Kroger Dietitians Partner to Educate Individuals with Developmental Disabilities
By Allison Kuhn, MS, RDN, LD, Director, Retail Nutrition Solutions for the Kroger Company
Here at Kroger, our purpose is, quite simply, to feed the human spirit. The healthcare practitioners inside our stores live this purpose through their mission to simplify healthcare and connect with people on an emotional and personal level. One of the most personal and emotional facets of health is food, and who is better poised to simplify food and nutrition than a registered dietitian?
In 2016, our team of in-store dietitians partnered with local community organization Easterseals serving Greater Cincinnati to plan and execute store tours for adults living with a developmental disability. As part of the program, groups of participants joined our registered dietitians in the aisles of our Kroger stores to learn how convenient, easy-to-prepare foods can be part of a balanced, health-forward eating pattern. As part of these tours, the participants received education and meal-planning guidance, and had the opportunity to ask questions of a registered dietitian specially trained in food retail.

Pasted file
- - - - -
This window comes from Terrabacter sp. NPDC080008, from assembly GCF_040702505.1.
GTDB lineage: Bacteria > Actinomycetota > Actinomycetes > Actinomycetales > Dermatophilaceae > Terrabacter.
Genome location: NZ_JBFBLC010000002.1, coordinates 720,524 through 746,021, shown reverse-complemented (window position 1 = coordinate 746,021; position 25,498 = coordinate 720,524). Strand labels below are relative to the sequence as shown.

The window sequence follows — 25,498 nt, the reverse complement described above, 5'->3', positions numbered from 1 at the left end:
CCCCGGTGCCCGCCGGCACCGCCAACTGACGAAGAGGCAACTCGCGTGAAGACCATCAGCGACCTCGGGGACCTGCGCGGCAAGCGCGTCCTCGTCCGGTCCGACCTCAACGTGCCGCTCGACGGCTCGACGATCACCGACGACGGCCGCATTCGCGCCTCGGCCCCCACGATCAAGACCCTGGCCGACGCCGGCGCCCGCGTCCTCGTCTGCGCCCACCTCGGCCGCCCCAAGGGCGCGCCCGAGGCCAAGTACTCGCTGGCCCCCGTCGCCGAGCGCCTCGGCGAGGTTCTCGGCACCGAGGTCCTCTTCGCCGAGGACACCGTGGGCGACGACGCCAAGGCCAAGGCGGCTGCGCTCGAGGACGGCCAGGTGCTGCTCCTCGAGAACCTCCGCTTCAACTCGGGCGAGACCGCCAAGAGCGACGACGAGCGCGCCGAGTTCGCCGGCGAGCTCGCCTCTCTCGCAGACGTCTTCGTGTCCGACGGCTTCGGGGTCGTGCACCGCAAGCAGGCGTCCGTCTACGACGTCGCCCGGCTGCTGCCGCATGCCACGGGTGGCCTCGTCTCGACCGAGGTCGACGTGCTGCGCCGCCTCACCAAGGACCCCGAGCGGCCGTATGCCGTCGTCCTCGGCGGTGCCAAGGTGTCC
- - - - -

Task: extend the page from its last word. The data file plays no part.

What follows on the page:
Easterseals was able to fund the tours by leveraging health and wellness-focused grant funding. A grant from Bethesda Foundation Inc. to Easterseals funded the creation of a wellness program to determine if a health curriculum in a lunch and learn format would address the health concerns common to individuals living with developmental disabilities. Subsequently, Hatton Foundation awarded Easterseals a grant to expand the original project to allow for individuals to learn how they can find and incorporate healthy lifestyle choices in their own communities, which is where the Kroger dietitian partner project was born.
“The grant from the Hatton Foundation basically let us take our classroom on the road,” said McHaffie, Easterseals Addressing Health Disparities Health and Wellness Instructor. “The partnership with the dietetics program at Kroger was better received than we could have imagined. The dietitians were engaging as we toured the store and made a point of providing real solutions to how to eat healthier. It was one of the highlights of our outreach program.”
For retail dietitians looking for ways to support their local communities with store-based nutrition activities, health and wellness grant funding related to mutually beneficial partnerships is a promising route to pursue.